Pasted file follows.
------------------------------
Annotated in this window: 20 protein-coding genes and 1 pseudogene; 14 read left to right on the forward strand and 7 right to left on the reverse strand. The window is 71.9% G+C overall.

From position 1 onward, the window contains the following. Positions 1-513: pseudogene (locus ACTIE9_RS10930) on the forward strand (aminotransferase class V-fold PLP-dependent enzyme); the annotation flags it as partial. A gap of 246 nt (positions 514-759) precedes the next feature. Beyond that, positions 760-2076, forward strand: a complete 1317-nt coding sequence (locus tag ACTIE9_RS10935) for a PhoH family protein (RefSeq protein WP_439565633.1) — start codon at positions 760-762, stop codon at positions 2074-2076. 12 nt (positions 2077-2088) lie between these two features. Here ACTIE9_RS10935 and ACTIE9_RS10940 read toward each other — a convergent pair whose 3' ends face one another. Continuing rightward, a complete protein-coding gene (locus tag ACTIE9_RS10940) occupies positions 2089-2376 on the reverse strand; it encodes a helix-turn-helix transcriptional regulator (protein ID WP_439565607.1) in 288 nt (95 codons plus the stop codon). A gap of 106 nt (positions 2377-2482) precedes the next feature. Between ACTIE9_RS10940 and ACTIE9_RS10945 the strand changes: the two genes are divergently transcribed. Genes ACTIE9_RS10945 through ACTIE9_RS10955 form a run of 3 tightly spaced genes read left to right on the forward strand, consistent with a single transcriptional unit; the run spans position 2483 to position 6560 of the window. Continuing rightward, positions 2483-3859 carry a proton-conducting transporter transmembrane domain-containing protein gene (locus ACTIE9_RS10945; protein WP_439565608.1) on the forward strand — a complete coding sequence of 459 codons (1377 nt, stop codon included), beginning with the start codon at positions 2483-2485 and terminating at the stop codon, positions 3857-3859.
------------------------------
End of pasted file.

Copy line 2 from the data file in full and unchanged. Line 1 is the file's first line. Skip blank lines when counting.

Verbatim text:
From position 1 onward, the window contains the following. Positions 1-513: pseudogene (locus ACTIE9_RS10930) on the forward strand (aminotransferase class V-fold PLP-dependent enzyme); the annotation flags it as partial. A gap of 246 nt (positions 514-759) precedes the next feature. Beyond that, positions 760-2076, forward strand: a complete 1317-nt coding sequence (locus tag ACTIE9_RS10935) for a PhoH family protein (RefSeq protein WP_439565633.1) — start codon at positions 760-762, stop codon at positions 2074-2076. 12 nt (positions 2077-2088) lie between these two features. Here ACTIE9_RS10935 and ACTIE9_RS10940 read toward each other — a convergent pair whose 3' ends face one another. Continuing rightward, a complete protein-coding gene (locus tag ACTIE9_RS10940) occupies positions 2089-2376 on the reverse strand; it encodes a helix-turn-helix transcriptional regulator (protein ID WP_439565607.1) in 288 nt (95 codons plus the stop codon). A gap of 106 nt (positions 2377-2482) precedes the next feature. Between ACTIE9_RS10940 and ACTIE9_RS10945 the strand changes: the two genes are divergently transcribed. Genes ACTIE9_RS10945 through ACTIE9_RS10955 form a run of 3 tightly spaced genes read left to right on the forward strand, consistent with a single transcriptional unit; the run spans position 2483 to position 6560 of the window. Continuing rightward, positions 2483-3859 carry a proton-conducting transporter transmembrane domain-containing protein gene (locus ACTIE9_RS10945; protein WP_439565608.1) on the forward strand — a complete coding sequence of 459 codons (1377 nt, stop codon included), beginning with the start codon at positions 2483-2485 and terminating at the stop codon, positions 3857-3859.